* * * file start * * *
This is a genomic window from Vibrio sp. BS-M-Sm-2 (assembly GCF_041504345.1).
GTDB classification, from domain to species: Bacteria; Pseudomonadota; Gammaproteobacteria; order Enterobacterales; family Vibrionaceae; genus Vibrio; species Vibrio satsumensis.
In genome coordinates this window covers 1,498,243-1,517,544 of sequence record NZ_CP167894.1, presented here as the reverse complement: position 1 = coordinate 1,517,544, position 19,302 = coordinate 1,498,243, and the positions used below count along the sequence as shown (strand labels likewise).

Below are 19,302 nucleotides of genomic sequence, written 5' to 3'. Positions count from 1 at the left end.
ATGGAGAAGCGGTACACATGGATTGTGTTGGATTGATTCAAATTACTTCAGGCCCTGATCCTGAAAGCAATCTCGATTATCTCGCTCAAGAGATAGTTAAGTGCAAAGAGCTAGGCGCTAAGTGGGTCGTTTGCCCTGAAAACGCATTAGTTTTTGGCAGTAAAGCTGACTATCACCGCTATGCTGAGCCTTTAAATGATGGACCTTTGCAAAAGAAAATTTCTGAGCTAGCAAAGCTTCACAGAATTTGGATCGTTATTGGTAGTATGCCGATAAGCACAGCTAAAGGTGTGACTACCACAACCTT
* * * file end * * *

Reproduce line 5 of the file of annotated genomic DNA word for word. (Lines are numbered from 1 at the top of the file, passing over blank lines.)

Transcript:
ATGGAGAAGCGGTACACATGGATTGTGTTGGATTGATTCAAATTACTTCAGGCCCTGATCCTGAAAGCAATCTCGATTATCTCGCTCAAGAGATAGTTAAGTGCAAAGAGCTAGGCGCTAAGTGGGTCGTTTGCCCTGAAAACGCATTAGTTTTTGGCAGTAAAGCTGACTATCACCGCTATGCTGAGCCTTTAAATGATGGACCTTTGCAAAAGAAAATTTCTGAGCTAGCAAAGCTTCACAGAATTTGGATCGTTATTGGTAGTATGCCGATAAGCACAGCTAAAGGTGTGACTACCACAACCTT